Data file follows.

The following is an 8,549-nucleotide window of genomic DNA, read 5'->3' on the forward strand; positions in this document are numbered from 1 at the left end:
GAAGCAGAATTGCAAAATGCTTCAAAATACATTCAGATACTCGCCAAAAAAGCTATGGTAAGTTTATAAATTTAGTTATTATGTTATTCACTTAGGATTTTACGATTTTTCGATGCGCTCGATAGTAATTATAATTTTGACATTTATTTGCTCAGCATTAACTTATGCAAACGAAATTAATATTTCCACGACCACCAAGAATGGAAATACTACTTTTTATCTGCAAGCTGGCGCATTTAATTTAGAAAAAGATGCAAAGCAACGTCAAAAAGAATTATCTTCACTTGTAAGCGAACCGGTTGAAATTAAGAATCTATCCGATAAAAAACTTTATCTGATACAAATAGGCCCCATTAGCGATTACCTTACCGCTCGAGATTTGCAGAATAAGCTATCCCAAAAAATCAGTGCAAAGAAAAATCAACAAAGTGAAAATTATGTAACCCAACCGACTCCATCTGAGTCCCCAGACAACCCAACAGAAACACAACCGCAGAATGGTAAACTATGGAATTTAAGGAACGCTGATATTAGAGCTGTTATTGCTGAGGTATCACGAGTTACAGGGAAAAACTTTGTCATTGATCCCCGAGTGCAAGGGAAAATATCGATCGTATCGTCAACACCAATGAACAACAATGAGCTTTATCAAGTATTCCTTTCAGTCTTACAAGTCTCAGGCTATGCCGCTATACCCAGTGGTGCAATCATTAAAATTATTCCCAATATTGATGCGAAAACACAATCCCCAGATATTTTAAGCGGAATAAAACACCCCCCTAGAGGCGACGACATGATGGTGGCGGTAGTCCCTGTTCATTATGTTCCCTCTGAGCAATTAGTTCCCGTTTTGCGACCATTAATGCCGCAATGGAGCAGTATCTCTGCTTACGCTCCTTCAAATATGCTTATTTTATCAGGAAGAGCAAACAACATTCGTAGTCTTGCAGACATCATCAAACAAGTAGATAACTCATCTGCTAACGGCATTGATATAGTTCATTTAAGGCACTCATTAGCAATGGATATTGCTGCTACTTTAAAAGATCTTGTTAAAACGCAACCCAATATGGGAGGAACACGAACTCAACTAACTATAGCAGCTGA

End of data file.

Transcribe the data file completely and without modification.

The following is an 8,549-nucleotide window of genomic DNA, read 5'->3' on the forward strand; positions in this document are numbered from 1 at the left end:
GAAGCAGAATTGCAAAATGCTTCAAAATACATTCAGATACTCGCCAAAAAAGCTATGGTAAGTTTATAAATTTAGTTATTATGTTATTCACTTAGGATTTTACGATTTTTCGATGCGCTCGATAGTAATTATAATTTTGACATTTATTTGCTCAGCATTAACTTATGCAAACGAAATTAATATTTCCACGACCACCAAGAATGGAAATACTACTTTTTATCTGCAAGCTGGCGCATTTAATTTAGAAAAAGATGCAAAGCAACGTCAAAAAGAATTATCTTCACTTGTAAGCGAACCGGTTGAAATTAAGAATCTATCCGATAAAAAACTTTATCTGATACAAATAGGCCCCATTAGCGATTACCTTACCGCTCGAGATTTGCAGAATAAGCTATCCCAAAAAATCAGTGCAAAGAAAAATCAACAAAGTGAAAATTATGTAACCCAACCGACTCCATCTGAGTCCCCAGACAACCCAACAGAAACACAACCGCAGAATGGTAAACTATGGAATTTAAGGAACGCTGATATTAGAGCTGTTATTGCTGAGGTATCACGAGTTACAGGGAAAAACTTTGTCATTGATCCCCGAGTGCAAGGGAAAATATCGATCGTATCGTCAACACCAATGAACAACAATGAGCTTTATCAAGTATTCCTTTCAGTCTTACAAGTCTCAGGCTATGCCGCTATACCCAGTGGTGCAATCATTAAAATTATTCCCAATATTGATGCGAAAACACAATCCCCAGATATTTTAAGCGGAATAAAACACCCCCCTAGAGGCGACGACATGATGGTGGCGGTAGTCCCTGTTCATTATGTTCCCTCTGAGCAATTAGTTCCCGTTTTGCGACCATTAATGCCGCAATGGAGCAGTATCTCTGCTTACGCTCCTTCAAATATGCTTATTTTATCAGGAAGAGCAAACAACATTCGTAGTCTTGCAGACATCATCAAACAAGTAGATAACTCATCTGCTAACGGCATTGATATAGTTCATTTAAGGCACTCATTAGCAATGGATATTGCTGCTACTTTAAAAGATCTTGTTAAAACGCAACCCAATATGGGAGGAACACGAACTCAACTAACTATAGCAGCTGA